Today finds this Benjamin stacker a little flummoxed. See, I thought that I knew something about getting ahead financially. It turns out that the key to helping someone find success is easier than I’d originally imagined. One rather large (and apparently misguided) portion of my brain thought that some of these factors might be involved:
- Introduce them to other compelling role models who’ve walked a similar path
I now know that these are all wrong, stackers. What’s really important, apparently, is this:
To help the poor, just hand them money.
I’ll admit: I never knew that.
…and once they have money, you shouldn’t help them learn to actually hang on to the cash. There’s no reason for that. The entire reason that poor people don’t have money is because…well, because they just don’t have any.
Forget about an attention to income generation, investing, budget, or other time-tested wealth building.
Skirting Charitable Giving “Middle Men”
In a recent copy of FastCompany, I was introduced to a charitable group called GiveDirectly. In some ways, I love their premise: charitable organizations are often bloated, slow and ineffective. If you’re going to give, GIVE!
Here’s the GiveDirectly strategy: find people in Kenya who need money and get it directly to them.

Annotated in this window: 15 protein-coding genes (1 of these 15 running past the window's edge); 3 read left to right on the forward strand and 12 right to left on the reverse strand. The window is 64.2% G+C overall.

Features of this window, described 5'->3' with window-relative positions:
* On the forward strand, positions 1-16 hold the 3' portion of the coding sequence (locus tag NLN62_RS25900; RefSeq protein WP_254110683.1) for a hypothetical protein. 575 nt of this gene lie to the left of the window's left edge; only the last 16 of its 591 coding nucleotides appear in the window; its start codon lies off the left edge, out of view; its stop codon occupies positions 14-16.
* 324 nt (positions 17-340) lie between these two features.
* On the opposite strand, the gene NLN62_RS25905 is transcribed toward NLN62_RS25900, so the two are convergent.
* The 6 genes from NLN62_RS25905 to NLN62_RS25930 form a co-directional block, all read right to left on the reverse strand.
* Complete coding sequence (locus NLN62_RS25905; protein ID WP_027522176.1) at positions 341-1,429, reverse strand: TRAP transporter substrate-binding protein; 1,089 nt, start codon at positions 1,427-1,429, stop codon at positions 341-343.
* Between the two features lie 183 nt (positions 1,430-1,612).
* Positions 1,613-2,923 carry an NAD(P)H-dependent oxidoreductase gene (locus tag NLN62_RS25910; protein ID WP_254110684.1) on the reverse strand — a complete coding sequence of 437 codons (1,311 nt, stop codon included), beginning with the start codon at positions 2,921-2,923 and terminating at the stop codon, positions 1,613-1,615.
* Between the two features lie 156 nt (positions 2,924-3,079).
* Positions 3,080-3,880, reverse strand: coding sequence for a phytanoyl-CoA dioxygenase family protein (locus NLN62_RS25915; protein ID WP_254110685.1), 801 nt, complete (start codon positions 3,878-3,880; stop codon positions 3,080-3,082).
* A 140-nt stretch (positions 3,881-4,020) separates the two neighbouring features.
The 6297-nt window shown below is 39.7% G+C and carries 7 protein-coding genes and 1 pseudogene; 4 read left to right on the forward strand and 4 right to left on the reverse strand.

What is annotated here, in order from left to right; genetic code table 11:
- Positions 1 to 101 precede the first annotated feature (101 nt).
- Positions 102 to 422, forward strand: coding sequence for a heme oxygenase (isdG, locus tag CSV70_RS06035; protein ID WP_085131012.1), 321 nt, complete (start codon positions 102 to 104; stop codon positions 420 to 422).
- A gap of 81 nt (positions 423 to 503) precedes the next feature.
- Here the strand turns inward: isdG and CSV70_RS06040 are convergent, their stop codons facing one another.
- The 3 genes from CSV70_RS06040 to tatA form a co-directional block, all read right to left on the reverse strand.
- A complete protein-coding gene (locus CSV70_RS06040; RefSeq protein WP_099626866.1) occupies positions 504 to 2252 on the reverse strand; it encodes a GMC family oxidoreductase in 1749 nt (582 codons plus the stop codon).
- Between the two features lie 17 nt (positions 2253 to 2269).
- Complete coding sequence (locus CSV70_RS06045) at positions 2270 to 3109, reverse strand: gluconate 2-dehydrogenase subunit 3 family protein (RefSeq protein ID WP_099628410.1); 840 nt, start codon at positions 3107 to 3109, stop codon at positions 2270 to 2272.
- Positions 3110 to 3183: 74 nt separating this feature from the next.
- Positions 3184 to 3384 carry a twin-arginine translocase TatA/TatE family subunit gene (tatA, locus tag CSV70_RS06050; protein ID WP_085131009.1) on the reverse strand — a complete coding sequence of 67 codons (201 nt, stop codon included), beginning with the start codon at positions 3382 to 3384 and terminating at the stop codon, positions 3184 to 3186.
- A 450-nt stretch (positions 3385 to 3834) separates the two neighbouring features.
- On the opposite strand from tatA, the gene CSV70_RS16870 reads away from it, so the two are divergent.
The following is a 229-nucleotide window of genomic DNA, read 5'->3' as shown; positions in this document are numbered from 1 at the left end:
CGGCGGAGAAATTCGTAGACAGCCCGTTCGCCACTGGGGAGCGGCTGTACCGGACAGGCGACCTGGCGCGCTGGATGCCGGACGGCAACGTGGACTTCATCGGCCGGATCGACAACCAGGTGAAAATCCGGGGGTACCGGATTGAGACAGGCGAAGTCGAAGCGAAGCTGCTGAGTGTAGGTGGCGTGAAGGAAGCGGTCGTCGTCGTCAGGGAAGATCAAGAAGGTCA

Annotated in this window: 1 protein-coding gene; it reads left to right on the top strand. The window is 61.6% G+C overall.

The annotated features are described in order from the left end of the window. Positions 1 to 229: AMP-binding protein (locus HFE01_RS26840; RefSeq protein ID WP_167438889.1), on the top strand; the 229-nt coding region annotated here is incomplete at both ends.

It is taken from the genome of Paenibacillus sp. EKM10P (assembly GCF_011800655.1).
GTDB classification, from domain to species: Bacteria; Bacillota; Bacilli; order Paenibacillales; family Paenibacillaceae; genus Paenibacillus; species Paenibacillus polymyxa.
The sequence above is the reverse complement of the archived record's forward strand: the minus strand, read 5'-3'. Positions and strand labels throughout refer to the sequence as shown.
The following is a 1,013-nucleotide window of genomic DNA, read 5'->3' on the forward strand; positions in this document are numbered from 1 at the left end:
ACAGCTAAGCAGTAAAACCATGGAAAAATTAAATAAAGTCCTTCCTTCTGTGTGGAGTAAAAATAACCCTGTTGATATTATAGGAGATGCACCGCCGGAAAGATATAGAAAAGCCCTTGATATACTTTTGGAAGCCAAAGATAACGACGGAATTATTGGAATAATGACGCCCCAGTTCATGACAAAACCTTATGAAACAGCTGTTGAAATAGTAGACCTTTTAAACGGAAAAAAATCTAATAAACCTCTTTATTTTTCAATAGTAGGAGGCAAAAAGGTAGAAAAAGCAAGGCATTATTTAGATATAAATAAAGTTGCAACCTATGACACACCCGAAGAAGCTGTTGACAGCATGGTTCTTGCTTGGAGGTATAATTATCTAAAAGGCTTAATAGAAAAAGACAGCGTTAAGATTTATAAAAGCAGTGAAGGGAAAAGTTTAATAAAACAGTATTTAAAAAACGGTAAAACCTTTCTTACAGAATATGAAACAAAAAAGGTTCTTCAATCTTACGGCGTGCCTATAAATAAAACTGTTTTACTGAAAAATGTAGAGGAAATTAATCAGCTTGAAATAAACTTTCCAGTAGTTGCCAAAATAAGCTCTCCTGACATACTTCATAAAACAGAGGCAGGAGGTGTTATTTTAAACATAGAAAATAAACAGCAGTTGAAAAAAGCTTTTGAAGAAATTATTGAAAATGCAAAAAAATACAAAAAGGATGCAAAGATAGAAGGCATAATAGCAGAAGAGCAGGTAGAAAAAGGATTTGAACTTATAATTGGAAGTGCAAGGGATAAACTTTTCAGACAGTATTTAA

What can go wrong?
On one side, I can see GiveDirectly’s point: most relief organizations in Kenya and other African countries are big fat scams. Overhead is high while results are pitiful. However, while I wholeheartedly agree that doing an end-around on these organizations makes a ton of sense, is handing someone cash the best option?
Maybe We’re Missing The Real Key
I don’t know enough about Kenya to remark on their individual struggles, but here in North America a lack of education and mentorship is often the problem. People from poor families are never taught to manage a checkbook, create solid income streams and succeed. Because we are often a product of our environment, we’re taught strategies that don’t work. In most situations, we aren’t taught at all. We watch our parents mess it up and act similarly.
I wish handing someone a pile of dough would help them lift themselves out of poverty. It is impressive that many of the stereotypes people have aren’t true: people don’t use this money for drugs, alcohol, or cigarettes. This cash does tend to benefit children. People do try to use the money to overcome adversity. However, until I see more data showing me that uneducated people without any money management skills can make financial decisions that will lift them from poverty, I’m more likely to be out back in the pasture, waiting for the pigs to fly.